One of my personal favorite approaches to making logos in Illustrator, is where you hand draw it first, then scan or photograph it and pull it into Illustrator to vectorize it and refine it. Using this approach you have the opportunity to either straighten up your lines and turn your simple sketch into a perfectly symmetrical logo, or keep the hand drawn qualities, if that is the style you are aiming for.
Step One: Draw by Hand
First I sit down with my pen and paper till I have something I am more or less happy with. The better it is before I digitalize it, the easier it will be to work with once I get it into Illustrator. For this example I made a really quick rough sketch, partially because of time, and partially because I wanted the hand drawn qualities to be seen in the final result.
If you don’t want to spend time doing this, see if any of our vectorized words can be used in your project.
When I am happy with it, I photograph it, get it into the computer and open the picture in Illustrator. I use Adobe Illustrator CC. The image has to have a sharp contrast between black and white for it to work. The more contrast, the better the result. The picture below works just fine.
Step Two: Trace Your Hand Drawn Logo in Illustrator
Once the image is in Illustrator and you have clicked it. There is an option in the toolbar called “Image Trace”. Click it, and the image will be turned into vector. It should be black and white by default, but you can adjust it in “Image Trace Panel” in the toolbar on top or through the menu: “Window > Image Trace”.
Inside the Image Trace Panel it is important to select “Black & White Mode”, as well as opening “Advanced” and check “Ignore White”. This splits your image into pure black and pure white, and then makes all the white parts into transparent. You may also adjust “Treshold” option to change the black/white ratio.
When you like your result click “Expand” in the toolbar. That leaves you with only the black outlines of your vectorized logo/icon, now turned into vector.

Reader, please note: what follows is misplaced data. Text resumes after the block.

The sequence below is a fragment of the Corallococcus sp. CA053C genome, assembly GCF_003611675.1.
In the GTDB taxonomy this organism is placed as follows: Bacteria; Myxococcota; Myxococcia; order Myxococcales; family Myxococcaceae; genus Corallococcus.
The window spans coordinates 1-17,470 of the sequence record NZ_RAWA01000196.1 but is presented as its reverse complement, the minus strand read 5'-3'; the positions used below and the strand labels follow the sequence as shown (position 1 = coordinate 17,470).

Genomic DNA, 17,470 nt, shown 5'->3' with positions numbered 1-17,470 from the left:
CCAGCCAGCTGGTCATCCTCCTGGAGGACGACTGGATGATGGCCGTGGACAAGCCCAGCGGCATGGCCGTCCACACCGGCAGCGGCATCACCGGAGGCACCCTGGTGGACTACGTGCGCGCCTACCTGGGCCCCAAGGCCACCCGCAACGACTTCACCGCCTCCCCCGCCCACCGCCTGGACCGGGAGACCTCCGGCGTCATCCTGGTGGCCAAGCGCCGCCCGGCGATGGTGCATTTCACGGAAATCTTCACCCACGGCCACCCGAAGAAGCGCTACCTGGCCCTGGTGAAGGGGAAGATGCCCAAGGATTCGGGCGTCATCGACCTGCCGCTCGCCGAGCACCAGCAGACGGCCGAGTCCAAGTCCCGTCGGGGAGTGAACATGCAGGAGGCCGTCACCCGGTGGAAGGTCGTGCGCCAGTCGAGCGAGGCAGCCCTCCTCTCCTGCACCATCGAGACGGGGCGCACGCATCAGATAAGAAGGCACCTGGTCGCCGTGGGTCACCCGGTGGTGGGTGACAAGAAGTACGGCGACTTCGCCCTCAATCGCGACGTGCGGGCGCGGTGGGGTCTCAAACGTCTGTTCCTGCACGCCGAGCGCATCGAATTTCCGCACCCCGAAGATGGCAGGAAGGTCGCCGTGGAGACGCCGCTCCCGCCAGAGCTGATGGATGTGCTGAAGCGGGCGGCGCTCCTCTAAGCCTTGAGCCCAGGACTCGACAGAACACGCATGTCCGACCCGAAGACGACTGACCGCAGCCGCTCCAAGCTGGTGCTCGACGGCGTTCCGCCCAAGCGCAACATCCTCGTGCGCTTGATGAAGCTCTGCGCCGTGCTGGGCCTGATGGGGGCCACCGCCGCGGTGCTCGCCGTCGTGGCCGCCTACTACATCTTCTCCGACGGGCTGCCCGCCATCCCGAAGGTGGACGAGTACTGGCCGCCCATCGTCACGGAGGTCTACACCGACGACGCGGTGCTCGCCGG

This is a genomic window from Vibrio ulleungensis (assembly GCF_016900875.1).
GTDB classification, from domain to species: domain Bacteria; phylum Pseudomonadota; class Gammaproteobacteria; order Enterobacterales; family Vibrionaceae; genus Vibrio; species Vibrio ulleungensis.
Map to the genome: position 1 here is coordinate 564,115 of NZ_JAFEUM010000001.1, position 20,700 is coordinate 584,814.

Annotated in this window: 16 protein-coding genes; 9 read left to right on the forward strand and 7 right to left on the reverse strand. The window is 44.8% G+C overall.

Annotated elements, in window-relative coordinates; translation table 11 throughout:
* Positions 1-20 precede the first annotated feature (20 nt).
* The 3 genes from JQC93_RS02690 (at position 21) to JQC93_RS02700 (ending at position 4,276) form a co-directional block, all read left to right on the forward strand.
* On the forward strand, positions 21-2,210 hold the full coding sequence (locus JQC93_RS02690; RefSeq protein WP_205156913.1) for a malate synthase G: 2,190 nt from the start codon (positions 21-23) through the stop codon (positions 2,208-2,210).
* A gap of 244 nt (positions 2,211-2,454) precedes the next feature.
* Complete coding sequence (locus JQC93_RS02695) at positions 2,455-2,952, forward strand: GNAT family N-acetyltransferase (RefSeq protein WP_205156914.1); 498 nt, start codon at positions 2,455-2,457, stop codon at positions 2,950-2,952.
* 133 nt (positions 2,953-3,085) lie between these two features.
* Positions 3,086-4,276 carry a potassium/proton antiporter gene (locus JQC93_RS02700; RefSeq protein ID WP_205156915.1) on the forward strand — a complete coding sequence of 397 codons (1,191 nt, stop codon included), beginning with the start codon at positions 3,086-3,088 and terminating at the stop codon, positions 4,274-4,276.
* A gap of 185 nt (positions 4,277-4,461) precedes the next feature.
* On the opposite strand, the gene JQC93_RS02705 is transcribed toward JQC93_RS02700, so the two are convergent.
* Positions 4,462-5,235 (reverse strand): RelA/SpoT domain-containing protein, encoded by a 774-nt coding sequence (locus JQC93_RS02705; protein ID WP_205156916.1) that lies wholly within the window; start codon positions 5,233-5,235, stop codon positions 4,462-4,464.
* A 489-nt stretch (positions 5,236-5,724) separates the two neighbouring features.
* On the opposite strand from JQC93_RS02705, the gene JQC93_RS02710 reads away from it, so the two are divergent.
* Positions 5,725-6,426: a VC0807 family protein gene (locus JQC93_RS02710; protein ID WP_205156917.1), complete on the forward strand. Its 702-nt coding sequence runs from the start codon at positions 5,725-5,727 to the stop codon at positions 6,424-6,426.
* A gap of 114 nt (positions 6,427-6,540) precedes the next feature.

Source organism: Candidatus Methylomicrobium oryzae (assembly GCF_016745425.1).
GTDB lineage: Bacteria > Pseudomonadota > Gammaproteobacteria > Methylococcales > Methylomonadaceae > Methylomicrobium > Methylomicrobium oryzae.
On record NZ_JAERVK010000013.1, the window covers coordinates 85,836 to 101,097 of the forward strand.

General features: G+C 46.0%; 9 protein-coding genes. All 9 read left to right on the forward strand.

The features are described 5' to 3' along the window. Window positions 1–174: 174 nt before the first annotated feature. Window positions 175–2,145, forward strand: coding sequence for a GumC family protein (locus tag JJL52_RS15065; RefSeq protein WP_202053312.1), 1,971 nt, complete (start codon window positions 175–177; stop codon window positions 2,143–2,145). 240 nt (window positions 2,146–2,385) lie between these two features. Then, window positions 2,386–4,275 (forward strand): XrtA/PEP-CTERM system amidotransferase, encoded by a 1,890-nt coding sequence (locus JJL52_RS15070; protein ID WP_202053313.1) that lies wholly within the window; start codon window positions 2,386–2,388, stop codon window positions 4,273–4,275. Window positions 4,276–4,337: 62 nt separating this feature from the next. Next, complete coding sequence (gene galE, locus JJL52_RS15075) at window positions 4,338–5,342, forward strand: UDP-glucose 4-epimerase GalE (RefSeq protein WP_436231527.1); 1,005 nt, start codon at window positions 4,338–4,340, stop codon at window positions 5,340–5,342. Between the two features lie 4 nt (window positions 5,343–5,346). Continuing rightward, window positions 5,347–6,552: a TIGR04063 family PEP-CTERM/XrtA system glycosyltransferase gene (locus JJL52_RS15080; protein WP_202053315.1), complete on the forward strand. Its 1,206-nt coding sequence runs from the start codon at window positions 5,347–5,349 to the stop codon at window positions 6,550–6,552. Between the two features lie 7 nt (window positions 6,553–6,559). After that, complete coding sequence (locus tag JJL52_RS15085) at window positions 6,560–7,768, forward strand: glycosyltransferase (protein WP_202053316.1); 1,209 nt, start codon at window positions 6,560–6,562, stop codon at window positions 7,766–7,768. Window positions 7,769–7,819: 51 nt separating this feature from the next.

Using tool: Window > Image Trace.
Step Three: Clean Up Your Logo’s Lines
When I have my rough little vector, I first of all run “Object > Path > Simplify”. Make sure to check the preview box, and pull the levers until you are roughly happy with your result it. It should be better than before, but it is far from finished.
Using tool: Object > Path > Simplify.
Step 4: Rearrange Your Logo’s Parts
Now is the time when I move around the elements to arrange them like I want them. Maybe my hand drawing was not exactly like I wanted it, but instead of redrawing it until it reaches perfection, Illustrator gives you the luxury of being able to move your objects around after they’re traced.
I enter the group and pick out which letters I want to work with, and then I mainly rotate, shear and move elements. Sometimes I stretch them a little. And if one letter is a little too thin, I may use “Object > Path > Offset Path” to make it a bit fatter.
Shear is found by right clicking the element, then “Transform > Shear”. It is best to check the preview box here too, to make sure the result becomes optimal.
Using tools: Object > Path > Offset Path, and Transform > Shear.
Step Four: Smooth Those Edges
This is the main tool in the tool belt (except for the Image Tracer maybe). Illustrator’s smooth tool let’s you rub your logo’s edges till they become smooth. Pull out that tool from your main toolbar (left side by default) and start smoothing.
This is where the handiwork starts, and it is the process that takes the most time. The more time you spend here the better the result—especially if your are going for a symmetrically straight logo. For this project I wanted to keep the rough hand-drawn look, so I didn’t spend overly much time here.
Using tool: Smooth Tool (Left hand Toolbar).
Quick Tip: Save Logo Versions
I always save versions of my hand drawn logo along the way, so if I do major changes and then regret it, I don’t have to command Z for eternity. I just throw a copy outside the canvas once in awhile, leaving them there until the project is finished and I know whether I will revert to any of them or not.
Step Five: Making Your Logo Bolder?
When I finish a shape, I often test to see if it looks better fat or thin. So I copy it, and open “Object > Path > Offset Path” again, and try to add a pixel or two.
Of course, making the logo bolder, will also make it seem more rounded, so you may want to go around and make some corners more narrow with the vertex tool.
In this case, I decided the original thinner version was better, so I went with that.
Using tool: Object > Path > Offset Path.
Step Six: Hand Drawn Turned Digital
I almost always use my logos somewhere on the web, so I save them as an svg as well as the basic ai file. If I am working with a customer, I may also create some other files, like a square png version that can be used for profile pictures in various places.
To create the svg, I open a new file—size doesn’t matter—paste in my logo, icon or whatever it is I have made, and crop the Artboard with “Object > Artboards > Fit to Artwork Bounds”.
Then I simply save as svg and it is finished.
Using tool: Object > Artboards > Fit to Artwork Bounds.
The hand drawn logo has now gone through all the steps required to make it a finished Illustrator logo file! I hope you find this useful. If you do, please leave me a comment and let me know.
Best of luck!